This house on Thomas Avenue in West Town sold for $392,000 in 2000, and for $720,000 in August, tracking closely to the DePaul institute's Index for the neighborhood.
Photo by Zillow

On the rising side of the chart, suburban areas don't make strong showings, largely because there has been little to rediscover in those long-stable markets, Smith said. The biggest increase in a suburban submarket was seventh-place Winnetka/Northbrook, where prices rose 62.9 percent, according to the index. By contrast, Logan Square/Avondale and West Town/Near West Side both notched price gains of 126.9 percent over the 15-year period.

Suburbs make a bigger showing at the bottom of the chart, where the submarkets of Calumet City/Harvey and Chicago Heights/Park Forest both show home prices at least 10 percent off from where they were 15 years ago.

"It shocks people to hear that after so many years, they're not even getting their original money back," said Noe Favela, a Coldwell Banker agent.

Population drops and the foreclosure crisis hit hard in Calumet City and Harvey. Their jobless rates are higher than the region's, too. In April, when Cook County's unemployment rate was 6.2 percent, it was 9.5 percent in Calumet City and 11.4 percent in Harvey.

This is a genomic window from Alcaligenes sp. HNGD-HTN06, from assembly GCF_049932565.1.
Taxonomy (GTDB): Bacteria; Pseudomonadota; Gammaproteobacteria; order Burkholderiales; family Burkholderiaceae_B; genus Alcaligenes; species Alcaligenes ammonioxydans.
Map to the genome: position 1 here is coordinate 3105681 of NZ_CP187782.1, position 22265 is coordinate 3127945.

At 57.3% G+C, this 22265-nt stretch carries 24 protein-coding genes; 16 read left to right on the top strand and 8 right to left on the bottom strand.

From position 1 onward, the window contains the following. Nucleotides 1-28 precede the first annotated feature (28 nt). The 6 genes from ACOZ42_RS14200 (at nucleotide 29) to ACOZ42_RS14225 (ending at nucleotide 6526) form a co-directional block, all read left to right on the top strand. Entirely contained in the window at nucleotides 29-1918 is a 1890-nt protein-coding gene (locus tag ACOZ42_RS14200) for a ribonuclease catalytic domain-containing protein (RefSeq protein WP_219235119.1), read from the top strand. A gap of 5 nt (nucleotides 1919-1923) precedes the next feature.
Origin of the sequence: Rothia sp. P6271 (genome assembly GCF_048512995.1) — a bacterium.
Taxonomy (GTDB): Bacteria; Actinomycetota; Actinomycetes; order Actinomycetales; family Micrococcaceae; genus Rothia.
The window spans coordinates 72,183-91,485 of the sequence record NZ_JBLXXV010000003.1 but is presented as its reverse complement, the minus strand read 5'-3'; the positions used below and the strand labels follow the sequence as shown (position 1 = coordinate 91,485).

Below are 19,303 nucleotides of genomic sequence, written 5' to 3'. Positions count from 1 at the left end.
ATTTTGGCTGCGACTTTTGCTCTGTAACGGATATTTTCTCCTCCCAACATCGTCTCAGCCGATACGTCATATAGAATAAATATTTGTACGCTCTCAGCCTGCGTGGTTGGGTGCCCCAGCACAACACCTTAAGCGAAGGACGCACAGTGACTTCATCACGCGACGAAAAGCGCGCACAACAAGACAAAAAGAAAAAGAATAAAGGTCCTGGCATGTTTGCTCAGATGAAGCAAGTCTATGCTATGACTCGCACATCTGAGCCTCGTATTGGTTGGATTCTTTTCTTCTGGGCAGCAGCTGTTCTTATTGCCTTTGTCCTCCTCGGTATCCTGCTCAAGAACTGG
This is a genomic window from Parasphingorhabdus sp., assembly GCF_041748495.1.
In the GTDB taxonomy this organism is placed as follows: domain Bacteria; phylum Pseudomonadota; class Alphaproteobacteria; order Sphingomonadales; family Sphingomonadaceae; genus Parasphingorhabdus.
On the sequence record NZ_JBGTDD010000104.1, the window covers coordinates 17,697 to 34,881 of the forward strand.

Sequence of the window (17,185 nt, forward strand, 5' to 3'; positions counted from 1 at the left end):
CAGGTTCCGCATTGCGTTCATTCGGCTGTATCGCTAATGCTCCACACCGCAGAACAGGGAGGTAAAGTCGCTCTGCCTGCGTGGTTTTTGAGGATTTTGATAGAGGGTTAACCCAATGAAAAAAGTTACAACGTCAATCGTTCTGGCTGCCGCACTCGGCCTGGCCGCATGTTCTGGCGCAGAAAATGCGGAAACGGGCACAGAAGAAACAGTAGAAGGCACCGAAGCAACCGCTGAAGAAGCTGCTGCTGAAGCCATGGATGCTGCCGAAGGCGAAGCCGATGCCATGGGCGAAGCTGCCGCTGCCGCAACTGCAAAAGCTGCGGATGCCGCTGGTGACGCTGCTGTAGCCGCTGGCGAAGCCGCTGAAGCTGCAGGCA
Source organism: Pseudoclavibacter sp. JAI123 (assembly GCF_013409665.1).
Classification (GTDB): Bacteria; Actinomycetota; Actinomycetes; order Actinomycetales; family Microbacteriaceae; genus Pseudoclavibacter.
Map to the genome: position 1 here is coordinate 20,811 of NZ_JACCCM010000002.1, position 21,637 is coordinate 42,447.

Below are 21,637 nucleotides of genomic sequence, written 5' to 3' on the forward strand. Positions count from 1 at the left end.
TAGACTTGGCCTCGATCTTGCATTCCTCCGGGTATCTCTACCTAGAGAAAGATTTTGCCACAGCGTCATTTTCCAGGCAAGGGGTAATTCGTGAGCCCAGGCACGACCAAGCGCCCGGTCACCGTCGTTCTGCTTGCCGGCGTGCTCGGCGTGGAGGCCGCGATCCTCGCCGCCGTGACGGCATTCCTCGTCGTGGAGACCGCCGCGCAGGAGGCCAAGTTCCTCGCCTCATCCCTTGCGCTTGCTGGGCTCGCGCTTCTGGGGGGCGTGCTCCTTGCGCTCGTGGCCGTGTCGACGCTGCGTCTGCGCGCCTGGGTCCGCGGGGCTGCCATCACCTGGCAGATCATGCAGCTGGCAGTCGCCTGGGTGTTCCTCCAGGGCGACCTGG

Favela sold a house on Lowe Avenue in Harvey in September for $65,000. The sellers were senior citizens who had owned the home for more than 45 years and didn't stand to lose money, but the family had hoped to get about $100,000 for the three-bedroom, one-bath house, he said.

But that would have been ambitious even 15 years ago. After adjustments in the IHS Index, the median sale price of a house in Calumet City/Harvey in 2000 was $92,500, according to the IHS. In the second quarter of 2015, it was 70,596.

In West Town/Near West Side, the adjusted median house price in 2000 was $330,000. In the second quarter of this year, it was up to $748,872.

Smith declined to predict what areas would show the most growth 15 years from now.

Sizable increases like that in all three city areas at the top of the charts have meant that younger buyers coming in now "are looking around the edges for homes they can afford but still be close to everything that's available," said Olin Eargle, an @properties agent who has recently represented buyers in Andersonville, Lincoln Square and Bowmanville.

Among the attractions are the Old Town School of Folk Music, which moved up to Lincoln Square from Lincoln Park in 1998 and hosts a lively schedule of concerts; numerous dining and drinking options along Clark Street in Andersonville, and the new West Ridge Nature Preserve on 20.5 acres of former cemetery land.

The divergence in home price movement between the top and bottom parts of the chart is indicative of "where other types of investment have followed," Smith said. "You've seen intensive investment concentrated in the stronger areas, but in the weaker ones, it's a challenge to get anyone to come in."